My first impression when I arrived in Saigon was: The city is crazy. There are cars and especially motorcycles everywhere. The latter replaces the family van. Parents and three children fit easily on one motorcycle. It’s loud, it’s crowded and especially for a Westerner as me, it is confusing. When you want to cross the street there are often no traffic lights and if there are some there are still motorcycles which ignore it (They sell shirts in Vietnam with “Red means I can still go”). Especially Rush Hour is horror. People told me the trick – as pedestrian – is: Keep walking.

 

 
 
 
 
 
 
 
 
 
 
 
 
 
 
 
 
 
 
 
 
 
 
 
 
 
 
 
 
 
 
 
 
 
 
 
 
 
 
 
 
 
 
 
Oops, I am multi-millionaire

One other overburden thing is the money. The lowest banknote in Vietnam is 1,000 VND (circa 0.04 US$), the highest 500,000 VND (circa. 22.18 US$). So when I first came to the bank I took 2,000,000 VND (circa 88.70 US$) from my bank account – I never felt richer. If it is your first time in Vietnam, the money could be probably a bit confusing. The banknotes are high, all notes are colourful but have the same person (Ho Chi Minh) on it. A nice idea is to install an app for currency translation to make sure how much money you spend for something. A helpful rule of thumb is around 20,000 VND are one US-Dollar. Don’t get into a rush by paying because unfortunately, there are people who try to utilise the situation and get more money from you by not telling you that you paid one zero too much or giving the wrong change. But do not worry you will get used to it pretty fast.

 

Tears at the Sightseeing Tour
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The Old City Hall

In my opinion, Ho-Chi-Minh-City does not offer so many Sightseeing-places. They have some nice buildings in the French colonial style as the post office (built by Gustave Eiffel the engineer of the Eiffel Tower in Paris), the Reunification Palace or the old City Hall with a little park and a statue of Ho Chi Minh in the front. All the places are nice to see but you can not really spend a lot of time there. I would recommend the War Museum and the Water Puppet Theatre.

The War Remnants Museum costs only 15,000 VND (circa 0.65 US$) and shows different photos, articles from newspapers and some videos about the Vietnam War (1955-1975). They tell some really TitelbildWMpersonal stories about different people who got killed in the war or even crueller through war crimes as massacres. People, who were born in the last 35 years (some of them are in my age or younger) and have to live with worst deformation of their bodies as consequence of the toxic of Agent Orange. But also of victims of the war who lost their legs and/or arms and who are top athletes or painters today. I have to admit that I had more than once tears in my eyes. Tears because of the incomprehension how so many people can protest all over the world against this war but can not do anything against it. Tears because of the never ending possibility of the cruelty of people in killing, destroying and torturing others which make me feel sick and so angry. But also tears for the hope the people in these stories can give you about living a successful and happy life whether they have to live with diseases.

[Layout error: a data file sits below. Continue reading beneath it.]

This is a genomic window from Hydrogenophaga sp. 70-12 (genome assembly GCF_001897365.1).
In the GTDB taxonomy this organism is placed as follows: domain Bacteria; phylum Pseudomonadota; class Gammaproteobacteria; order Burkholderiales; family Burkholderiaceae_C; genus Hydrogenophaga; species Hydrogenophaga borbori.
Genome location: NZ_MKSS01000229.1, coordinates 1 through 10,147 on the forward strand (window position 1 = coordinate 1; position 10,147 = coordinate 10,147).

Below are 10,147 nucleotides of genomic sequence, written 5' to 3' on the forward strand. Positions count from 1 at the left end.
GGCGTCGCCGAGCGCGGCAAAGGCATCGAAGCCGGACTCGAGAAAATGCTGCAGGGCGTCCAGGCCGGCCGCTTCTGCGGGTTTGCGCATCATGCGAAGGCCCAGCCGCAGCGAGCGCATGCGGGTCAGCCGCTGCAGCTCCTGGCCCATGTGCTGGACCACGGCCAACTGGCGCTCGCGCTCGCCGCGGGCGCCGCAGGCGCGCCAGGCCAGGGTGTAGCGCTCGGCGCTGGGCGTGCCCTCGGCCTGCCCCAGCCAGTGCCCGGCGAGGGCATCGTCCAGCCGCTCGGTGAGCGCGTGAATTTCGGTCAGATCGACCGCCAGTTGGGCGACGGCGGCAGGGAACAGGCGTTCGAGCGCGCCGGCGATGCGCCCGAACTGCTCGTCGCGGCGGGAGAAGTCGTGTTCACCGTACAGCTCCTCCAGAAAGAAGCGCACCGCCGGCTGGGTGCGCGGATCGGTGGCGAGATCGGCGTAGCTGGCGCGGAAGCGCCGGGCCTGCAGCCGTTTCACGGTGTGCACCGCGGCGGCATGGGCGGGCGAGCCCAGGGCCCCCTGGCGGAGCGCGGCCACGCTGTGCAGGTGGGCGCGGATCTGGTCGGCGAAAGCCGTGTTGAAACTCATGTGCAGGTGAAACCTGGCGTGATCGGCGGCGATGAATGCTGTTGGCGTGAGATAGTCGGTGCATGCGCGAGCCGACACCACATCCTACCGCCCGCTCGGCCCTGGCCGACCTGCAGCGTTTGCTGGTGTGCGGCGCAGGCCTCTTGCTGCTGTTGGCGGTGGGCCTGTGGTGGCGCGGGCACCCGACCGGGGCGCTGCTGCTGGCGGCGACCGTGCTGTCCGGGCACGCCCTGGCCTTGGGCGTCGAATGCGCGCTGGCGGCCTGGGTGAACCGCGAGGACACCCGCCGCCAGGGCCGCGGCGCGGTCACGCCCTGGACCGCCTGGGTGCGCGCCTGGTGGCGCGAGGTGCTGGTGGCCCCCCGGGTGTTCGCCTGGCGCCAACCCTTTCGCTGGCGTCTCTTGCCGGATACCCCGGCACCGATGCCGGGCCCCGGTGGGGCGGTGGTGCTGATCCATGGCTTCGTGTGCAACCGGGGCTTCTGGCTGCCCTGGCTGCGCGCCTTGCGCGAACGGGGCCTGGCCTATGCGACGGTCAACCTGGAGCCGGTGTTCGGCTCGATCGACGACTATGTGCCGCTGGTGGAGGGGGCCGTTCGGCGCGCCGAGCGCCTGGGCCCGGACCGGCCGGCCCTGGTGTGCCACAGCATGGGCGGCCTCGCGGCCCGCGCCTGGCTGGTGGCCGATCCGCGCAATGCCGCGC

Dancing puppets on the water

One other highlight was the Water Puppet Theatre to me. The 20170115_191108tradition of the theatre goes back until the 11th century and is from Northern Vietnam. The show in Saigon was around 45 minutes long, cost 200,000 VND (on a Sunday evening, circa 8.90 US$) and showed several little stories about animals and humans in the water combined with traditional live music, singing and sometimes speaking (in Vietnamese). The puppets are made out of wood with lacquering and dance, swim and walk through a small pool. The puppeteers are hidden behind a drop.

 

 
 
 
 
 
 
 
 
 
 
 
 
 
 
 
 
 
 
 
 
 
 
 
 
 
 
 
 
 
 
 
 
 
 
 
 
 
 
 
Shipping through the dschungl

Many hotels and travel offices offer different kind of tours. Really famous are one-day-tours to the Mekong Delta or the Cu Chi DSCN9796Tunnels. I decided to do former. Some agencies already offer group tours for 10$. The Mekong Delta is a region in Southern Vietnam. The Mekong is a huge river which extend over six countries: besides the Vietnam also China, Myanmar, Thailand, Cambodia and Laos. I would guess most Mekong Delta tours offer a similar programme. We went to a little temple on our way and at the Mekong Delta we took a boat, tried some tea and domestic fruits. We went to a coconut farm, rode in a horse-drawn carriage and of course the highlight – taking a rowing boat along the different canals.

After a few days in Ho-Chi-Minh-City I went on to Da Lat in a sleeping bus – travelling while you’re sleeping, that’s a nice one.